• Dynamic mechanics of HK-2 cell reaction to HG stimulation studied by atomic force microscopy

      Yang, Fan; Wang, Jiajia; Qu, Kaige; Yang, Xue; Liu, Chuanzhi; Wang, Ying; Song, Zhengxun; Xu, Hongmei; Chen, Yujuan; Wang, Zuobin; et al. (Royal Society of Chemistry, 2020-10-02)
      Renal tubular cell injury by exposure to high glucose (HG) stimulation mainly accounts for diabetic nephropathy (DN). To understand the mechanism of injury by HG, quantitative characterization has commonly focused on the cells that are already impaired, which ignores the signals for the process of being injured. In this study, the architecture and morphology of HK-2 cells were observed dynamically by multiple imaging methods. AFM (atomic force microscopy)-based single-cell force spectroscopy was employed to investigate the dynamic mechanics quantitatively. The results showed that the Young's modulus increased continuously from 2.44 kPa up to 4.15 kPa for the whole period of injury by HG, while the surface adhesion decreased from 2.43 nN to 1.63 nN between 12 h and 72 h. In addition, the actin filaments of HK-2 cells exposed to HG depolymerized and then nucleated with increasing Young's modulus. The absence of cell pseudopodia coincided with the reduced cell adhesion, strongly suggesting close relationships between the cell architecture, morphology and mechanical properties. Furthermore, the stages of cell reactions were identified and assessed. Overall, the dynamic mechanics of the cells facilitate the identification of injured cells and the assessment of the degree of injury for accurate diagnoses and treatments.
    • Evaluations of 5-fluorourcil treated lung cancer cells by atomic force microscopy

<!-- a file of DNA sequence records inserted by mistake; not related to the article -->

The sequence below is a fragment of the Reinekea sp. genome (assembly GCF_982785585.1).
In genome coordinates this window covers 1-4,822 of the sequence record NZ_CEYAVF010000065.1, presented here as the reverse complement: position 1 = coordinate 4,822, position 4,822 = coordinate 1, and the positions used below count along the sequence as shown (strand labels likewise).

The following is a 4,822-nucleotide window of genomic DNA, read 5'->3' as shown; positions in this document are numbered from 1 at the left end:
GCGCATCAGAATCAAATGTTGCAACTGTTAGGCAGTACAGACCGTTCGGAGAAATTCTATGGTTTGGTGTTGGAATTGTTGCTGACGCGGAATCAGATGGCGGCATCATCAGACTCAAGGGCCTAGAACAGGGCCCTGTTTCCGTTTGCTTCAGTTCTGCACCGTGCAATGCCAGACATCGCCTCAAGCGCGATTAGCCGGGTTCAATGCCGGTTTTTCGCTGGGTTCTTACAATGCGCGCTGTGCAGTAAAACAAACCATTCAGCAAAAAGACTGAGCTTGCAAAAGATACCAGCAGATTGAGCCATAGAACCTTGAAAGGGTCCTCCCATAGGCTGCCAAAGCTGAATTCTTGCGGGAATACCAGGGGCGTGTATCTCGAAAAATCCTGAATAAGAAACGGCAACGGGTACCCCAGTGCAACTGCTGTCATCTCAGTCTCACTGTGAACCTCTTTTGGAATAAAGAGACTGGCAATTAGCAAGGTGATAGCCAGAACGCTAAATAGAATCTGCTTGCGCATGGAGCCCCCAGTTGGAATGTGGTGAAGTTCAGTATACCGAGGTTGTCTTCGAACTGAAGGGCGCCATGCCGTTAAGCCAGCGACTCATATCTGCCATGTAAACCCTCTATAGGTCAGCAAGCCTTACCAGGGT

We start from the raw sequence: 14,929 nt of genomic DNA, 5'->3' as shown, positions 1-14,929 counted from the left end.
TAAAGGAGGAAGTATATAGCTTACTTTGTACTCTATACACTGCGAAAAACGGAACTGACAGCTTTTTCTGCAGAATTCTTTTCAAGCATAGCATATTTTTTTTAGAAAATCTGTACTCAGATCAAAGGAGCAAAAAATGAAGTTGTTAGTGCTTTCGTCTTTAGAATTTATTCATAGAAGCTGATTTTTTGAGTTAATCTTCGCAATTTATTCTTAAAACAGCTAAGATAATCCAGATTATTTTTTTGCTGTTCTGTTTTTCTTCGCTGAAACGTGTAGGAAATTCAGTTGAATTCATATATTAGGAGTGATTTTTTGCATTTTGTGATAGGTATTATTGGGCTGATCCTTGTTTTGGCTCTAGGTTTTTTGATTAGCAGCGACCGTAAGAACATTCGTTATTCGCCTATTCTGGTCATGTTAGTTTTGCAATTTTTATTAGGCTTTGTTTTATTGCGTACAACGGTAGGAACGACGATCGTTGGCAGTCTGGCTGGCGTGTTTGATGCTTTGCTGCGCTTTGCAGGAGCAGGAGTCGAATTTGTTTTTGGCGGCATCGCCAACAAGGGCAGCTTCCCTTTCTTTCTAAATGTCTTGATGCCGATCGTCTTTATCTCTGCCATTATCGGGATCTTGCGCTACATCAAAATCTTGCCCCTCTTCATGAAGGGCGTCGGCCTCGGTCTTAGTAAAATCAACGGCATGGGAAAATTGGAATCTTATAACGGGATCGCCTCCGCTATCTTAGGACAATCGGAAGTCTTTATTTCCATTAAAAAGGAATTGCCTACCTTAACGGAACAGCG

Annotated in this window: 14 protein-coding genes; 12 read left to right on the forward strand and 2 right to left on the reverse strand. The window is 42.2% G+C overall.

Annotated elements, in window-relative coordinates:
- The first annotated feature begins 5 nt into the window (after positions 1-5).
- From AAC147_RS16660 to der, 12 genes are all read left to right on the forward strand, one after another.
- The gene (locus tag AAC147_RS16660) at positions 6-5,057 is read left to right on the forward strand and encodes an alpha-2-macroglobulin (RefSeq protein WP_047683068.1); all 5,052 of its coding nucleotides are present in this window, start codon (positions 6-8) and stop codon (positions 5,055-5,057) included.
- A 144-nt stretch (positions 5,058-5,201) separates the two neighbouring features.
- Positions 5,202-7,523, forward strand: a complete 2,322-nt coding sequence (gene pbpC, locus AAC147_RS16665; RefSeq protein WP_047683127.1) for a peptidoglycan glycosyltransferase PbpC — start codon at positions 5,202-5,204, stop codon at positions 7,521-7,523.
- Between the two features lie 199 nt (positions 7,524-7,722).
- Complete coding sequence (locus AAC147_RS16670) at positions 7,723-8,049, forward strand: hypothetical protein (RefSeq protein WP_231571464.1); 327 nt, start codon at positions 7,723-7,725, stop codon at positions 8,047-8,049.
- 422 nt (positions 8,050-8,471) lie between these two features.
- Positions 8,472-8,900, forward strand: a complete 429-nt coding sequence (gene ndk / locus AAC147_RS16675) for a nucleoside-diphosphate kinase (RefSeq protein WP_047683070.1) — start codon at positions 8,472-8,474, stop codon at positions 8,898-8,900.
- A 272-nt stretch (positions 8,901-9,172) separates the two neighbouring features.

Jiang, Xiaolin; Ma, Ke; Hu, Cuihua; Gao, Mingyan; Zhang, Jiashuo; Wang, Ying; Chen, Yujuan; Song, Zhengxun; Wang, Zuobin; Changchun University of Science and Technology; et al. (The Royal Society of Chemistry, 2019-09-06)
      Atomic force microscopy (AFM) can be used to obtain the physical information of single live cancer cells; however, the physical changes in live cells with time based on AFM remain to be studied, which play a key role in the evaluation of the efficacy and side effects of drugs. Herein, the treatment of the A549 cell line with the anticarcinogen 5-fluorouracil has been discussed based on the AFM analysis of their continuous physical changes, including their surface morphology, height, adhesion and Young's modulus, with time. In comparison, the African green monkey kidney (Vero) cell line was tested as normal cells to determine the side effects of 5-fluorouracil. The results show that the optimal concentration of 5-fluorouracil is about 500 μM, which presents the best anticancer effect and mild side effects.
    • The influence of different liquid environments on the atomic force microscopy detection of living bEnd.3 cells

      Jin, Yan; Sun, Baishun; Xie, Chenchen; Liu, Yan; Song, Zhengxun; Xu, Hongmei; Wang, Zuobin; Changchun University of Science and Technology; University of Bedfordshire (Royal Society of Chemistry, 2021-05-10)
      Atomic force microscopy (AFM) is one of the most important tools in the field of biomedical science, and it can be used to perform the high-resolution three-dimensional imaging of samples in liquid environments to obtain their physical properties (such as surface potentials and mechanical properties). The influence of the liquid environment on the image quality of the sample and the detection results cannot be ignored. In this work, quantitative imaging (QI) mode AFM imaging and mechanical detection were performed on mouse brain microvascular endothelial (bEnd.3) cells in different liquid environments. The gray-level variance product (SMD2) function was used to evaluate the imaging quality of the cells in liquids with different physical properties, and the variations in cell mechanical properties were quantitatively analyzed. An AFM detection liquid containing less ions and organics compared with the traditional culture medium, which is beneficial for improving the imaging quality, is introduced, and it shows similar mechanical detection results within 3 h. This can greatly reduce the detection costs and could have positive significance in the field of AFM living-cell detection.